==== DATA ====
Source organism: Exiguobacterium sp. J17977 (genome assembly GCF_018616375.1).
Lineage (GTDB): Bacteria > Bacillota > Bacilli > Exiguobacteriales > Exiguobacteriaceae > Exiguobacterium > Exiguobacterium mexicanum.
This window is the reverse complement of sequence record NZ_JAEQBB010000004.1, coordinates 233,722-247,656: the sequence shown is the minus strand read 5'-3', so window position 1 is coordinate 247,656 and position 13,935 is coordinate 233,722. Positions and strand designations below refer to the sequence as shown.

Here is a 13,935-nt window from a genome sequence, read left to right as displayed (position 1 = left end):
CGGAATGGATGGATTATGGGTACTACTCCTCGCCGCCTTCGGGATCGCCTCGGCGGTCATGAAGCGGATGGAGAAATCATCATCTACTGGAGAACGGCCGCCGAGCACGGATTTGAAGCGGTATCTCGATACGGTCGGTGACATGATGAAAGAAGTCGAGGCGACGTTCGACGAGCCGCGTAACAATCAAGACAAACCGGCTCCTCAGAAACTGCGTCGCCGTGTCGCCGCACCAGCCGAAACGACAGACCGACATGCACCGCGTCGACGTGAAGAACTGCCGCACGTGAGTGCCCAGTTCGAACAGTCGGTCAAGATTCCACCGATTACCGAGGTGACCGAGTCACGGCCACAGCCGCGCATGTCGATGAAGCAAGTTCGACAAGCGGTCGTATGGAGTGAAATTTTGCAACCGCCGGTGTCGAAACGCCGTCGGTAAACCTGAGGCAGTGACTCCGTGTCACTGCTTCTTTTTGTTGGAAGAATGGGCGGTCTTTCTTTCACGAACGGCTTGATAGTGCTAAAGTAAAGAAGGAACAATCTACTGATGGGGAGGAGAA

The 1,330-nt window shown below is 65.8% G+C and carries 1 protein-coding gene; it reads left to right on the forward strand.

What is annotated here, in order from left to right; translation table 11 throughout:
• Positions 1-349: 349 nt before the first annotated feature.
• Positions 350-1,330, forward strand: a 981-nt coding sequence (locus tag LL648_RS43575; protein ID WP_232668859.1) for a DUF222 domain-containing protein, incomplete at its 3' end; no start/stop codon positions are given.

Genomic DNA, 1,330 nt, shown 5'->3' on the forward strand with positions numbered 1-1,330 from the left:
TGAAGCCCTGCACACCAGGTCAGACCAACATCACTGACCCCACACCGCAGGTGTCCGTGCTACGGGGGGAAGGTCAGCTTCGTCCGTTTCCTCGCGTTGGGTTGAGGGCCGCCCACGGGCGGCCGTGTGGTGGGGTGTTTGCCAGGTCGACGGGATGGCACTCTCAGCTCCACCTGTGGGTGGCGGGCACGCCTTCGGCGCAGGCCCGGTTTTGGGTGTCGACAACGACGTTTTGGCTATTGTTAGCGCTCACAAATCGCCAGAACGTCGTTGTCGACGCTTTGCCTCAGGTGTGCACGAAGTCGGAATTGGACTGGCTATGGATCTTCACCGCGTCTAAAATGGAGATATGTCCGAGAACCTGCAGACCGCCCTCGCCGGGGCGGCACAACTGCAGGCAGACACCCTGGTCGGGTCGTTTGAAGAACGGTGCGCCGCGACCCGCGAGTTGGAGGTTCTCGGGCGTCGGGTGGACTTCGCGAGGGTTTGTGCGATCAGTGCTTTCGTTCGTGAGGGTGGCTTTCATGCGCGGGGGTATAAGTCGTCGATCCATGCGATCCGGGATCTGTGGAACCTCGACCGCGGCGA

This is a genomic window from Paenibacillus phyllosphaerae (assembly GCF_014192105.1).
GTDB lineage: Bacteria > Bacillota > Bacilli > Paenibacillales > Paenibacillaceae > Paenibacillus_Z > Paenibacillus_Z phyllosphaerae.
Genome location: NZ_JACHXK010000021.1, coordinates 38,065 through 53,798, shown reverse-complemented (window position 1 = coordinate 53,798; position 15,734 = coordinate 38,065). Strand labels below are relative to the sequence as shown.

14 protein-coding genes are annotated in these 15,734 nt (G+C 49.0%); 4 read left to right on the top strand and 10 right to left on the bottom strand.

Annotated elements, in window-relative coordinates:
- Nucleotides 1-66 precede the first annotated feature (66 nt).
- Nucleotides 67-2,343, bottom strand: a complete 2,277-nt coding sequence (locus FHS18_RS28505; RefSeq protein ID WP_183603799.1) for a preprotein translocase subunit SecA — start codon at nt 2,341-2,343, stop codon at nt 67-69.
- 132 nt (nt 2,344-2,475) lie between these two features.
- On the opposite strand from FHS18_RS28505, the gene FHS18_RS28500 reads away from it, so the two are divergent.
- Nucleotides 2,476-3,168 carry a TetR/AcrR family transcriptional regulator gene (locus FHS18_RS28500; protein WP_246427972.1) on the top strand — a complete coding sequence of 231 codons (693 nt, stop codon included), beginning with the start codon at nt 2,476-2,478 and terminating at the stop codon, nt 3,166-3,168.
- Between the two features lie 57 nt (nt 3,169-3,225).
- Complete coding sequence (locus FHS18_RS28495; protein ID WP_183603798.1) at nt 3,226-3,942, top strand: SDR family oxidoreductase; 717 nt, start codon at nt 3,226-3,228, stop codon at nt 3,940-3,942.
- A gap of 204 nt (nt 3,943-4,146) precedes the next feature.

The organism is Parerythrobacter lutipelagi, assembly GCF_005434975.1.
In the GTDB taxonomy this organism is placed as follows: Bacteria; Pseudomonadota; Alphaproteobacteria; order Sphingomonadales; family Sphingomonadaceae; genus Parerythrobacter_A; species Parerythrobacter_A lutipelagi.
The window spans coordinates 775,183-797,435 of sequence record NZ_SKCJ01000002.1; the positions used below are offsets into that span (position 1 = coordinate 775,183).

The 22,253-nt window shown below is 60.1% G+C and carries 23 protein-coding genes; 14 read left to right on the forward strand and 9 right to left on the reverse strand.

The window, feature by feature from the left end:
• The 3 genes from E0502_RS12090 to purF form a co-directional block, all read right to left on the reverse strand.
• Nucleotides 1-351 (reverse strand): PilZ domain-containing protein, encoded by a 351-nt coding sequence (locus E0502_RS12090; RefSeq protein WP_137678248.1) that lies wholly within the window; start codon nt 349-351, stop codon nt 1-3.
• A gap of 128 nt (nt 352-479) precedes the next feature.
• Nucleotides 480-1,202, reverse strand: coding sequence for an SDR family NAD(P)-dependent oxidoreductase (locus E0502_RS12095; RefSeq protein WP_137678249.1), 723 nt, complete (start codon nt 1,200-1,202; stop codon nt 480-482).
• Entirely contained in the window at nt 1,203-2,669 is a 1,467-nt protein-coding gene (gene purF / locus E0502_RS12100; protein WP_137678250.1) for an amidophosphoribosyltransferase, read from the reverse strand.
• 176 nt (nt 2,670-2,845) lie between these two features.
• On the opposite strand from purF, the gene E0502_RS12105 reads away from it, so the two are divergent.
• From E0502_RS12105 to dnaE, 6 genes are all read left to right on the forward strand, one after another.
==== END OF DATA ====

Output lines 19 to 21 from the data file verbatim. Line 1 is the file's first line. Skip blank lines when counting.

- 132 nt (nt 2,344-2,475) lie between these two features.
- On the opposite strand from FHS18_RS28505, the gene FHS18_RS28500 reads away from it, so the two are divergent.
- Nucleotides 2,476-3,168 carry a TetR/AcrR family transcriptional regulator gene (locus FHS18_RS28500; protein WP_246427972.1) on the top strand — a complete coding sequence of 231 codons (693 nt, stop codon included), beginning with the start codon at nt 2,476-2,478 and terminating at the stop codon, nt 3,166-3,168.